In the course of any given year we tend to work at every conceivable type of corporate meeting venue that you can imagine.
These range from the stereotypically clinical and often soulless chain hotel meeting rooms, to the most obscure and far-flung country manor house at the back of beyond. In between there are on-site training rooms, funky converted old churches and warehouses, art galleries, boats, trains and event big tents.
What difference does the venue make? Arguably not always a huge one if the content is stimulating, relevant and well-delivered, but for genuine team and leadership development outcomes, every little bit can count. On this basis the novelty or uniqueness factors of a quirky venue can in fact have discernible impact.
When your more jaded meeting goers have become accustomed to the usual meeting room and ballroom vibes (up to and including the mints, flipcharts and buffet lunch) going a bit left of field can aid in sparking curiosity, engagement and also enhance the memorability of the occasion.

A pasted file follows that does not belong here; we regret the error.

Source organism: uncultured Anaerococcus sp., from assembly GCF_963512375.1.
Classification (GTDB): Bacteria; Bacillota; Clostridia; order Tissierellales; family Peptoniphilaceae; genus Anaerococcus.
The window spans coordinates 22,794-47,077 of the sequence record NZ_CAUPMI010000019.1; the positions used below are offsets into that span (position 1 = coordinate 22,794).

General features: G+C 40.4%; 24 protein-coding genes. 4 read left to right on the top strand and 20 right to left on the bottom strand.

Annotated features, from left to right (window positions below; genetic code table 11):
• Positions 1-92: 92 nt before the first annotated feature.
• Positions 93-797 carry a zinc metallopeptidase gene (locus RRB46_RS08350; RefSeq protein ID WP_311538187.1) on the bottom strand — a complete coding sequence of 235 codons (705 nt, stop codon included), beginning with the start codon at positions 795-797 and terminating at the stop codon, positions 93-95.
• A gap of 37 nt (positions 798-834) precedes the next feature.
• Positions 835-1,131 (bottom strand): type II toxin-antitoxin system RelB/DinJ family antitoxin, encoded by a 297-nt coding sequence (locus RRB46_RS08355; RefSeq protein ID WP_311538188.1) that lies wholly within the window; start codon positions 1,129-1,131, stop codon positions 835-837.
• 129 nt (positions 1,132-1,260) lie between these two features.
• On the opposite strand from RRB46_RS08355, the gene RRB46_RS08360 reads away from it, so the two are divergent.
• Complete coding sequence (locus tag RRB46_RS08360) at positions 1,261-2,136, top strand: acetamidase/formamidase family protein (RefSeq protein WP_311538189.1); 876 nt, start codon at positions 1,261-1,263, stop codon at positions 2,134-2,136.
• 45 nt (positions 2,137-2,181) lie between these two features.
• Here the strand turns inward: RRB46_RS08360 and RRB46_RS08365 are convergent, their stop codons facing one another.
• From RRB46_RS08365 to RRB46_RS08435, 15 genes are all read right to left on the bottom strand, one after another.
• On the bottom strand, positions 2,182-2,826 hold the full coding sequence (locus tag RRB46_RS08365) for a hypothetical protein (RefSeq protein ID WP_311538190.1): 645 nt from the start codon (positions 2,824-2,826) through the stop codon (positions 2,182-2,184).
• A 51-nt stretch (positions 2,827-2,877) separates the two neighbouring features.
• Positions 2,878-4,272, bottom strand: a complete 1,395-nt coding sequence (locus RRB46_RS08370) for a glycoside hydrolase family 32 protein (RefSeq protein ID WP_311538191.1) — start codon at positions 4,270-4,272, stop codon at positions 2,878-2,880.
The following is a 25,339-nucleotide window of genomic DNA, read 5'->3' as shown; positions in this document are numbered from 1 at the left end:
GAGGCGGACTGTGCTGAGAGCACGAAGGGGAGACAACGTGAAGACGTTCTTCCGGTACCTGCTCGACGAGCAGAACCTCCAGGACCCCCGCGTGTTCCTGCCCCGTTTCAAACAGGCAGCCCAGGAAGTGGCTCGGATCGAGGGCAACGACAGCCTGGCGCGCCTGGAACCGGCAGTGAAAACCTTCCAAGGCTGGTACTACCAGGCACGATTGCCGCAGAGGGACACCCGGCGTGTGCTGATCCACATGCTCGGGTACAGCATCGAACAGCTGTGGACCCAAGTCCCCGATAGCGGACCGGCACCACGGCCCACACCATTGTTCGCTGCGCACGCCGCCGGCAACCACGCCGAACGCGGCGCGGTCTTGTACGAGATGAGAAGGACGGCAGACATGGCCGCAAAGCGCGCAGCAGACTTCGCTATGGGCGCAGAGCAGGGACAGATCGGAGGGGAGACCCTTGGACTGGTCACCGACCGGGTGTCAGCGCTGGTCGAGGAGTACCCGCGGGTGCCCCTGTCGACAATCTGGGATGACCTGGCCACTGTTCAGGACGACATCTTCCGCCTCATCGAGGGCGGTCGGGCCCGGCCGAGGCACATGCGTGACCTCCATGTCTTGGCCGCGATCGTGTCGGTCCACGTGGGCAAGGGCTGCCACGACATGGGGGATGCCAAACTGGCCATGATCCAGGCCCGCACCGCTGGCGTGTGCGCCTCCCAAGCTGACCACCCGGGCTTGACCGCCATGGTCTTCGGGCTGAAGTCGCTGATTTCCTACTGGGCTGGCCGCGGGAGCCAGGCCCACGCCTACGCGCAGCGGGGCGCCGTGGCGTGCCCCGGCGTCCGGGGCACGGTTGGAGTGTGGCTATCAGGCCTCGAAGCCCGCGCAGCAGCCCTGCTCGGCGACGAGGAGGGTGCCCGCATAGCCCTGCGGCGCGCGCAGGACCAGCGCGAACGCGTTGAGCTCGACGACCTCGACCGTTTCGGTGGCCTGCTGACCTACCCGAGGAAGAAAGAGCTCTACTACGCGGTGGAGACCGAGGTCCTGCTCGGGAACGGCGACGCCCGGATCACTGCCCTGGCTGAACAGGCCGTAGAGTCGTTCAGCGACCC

Often an important component of the team building and team development process is to create some sense of disequilibrium, and this aids in drawing out more authentic team and leadership behaviours. The novelty of the environment can add to this, whereas a stereotypical meeting venue may just feel like another day at work aesthetically.
As a cautionary note however, going too funky and too hipster too soon may be seen as a bit much, so avoid the temptations for ball pits, trapezes and tree house platforms at the other end of the ‘novel’ spectrums. Too many bells and whistles for the sake of it can also trigger the cynics.
There is somewhat of a Goldilocks style ‘just right’ zone with respect to achieving a nice sense of being ‘off-site’ and coming across as a bit of a ‘Google’ free workspace imitator. Naturally if the latter entirely suits the culture of the organisation, then go for it, as long as it doesn’t entirely distract from the meeting content.
The image used for this blog article is from a great location between Melbourne and Bendigo that we have worked at recently for a strategic Ernst & Young leadership retreat, the Ravenswood Homestead. The beautiful old manor house, the smell of open fireplaces and the period furnishings set a nice homely yet classy vibe.
This was a wonderful example of a venue helping to set the tone for comfort and open engagement between people.
Typically the type of programme we deliver at this sort of retreat are our Team and Leadership DNA approaches.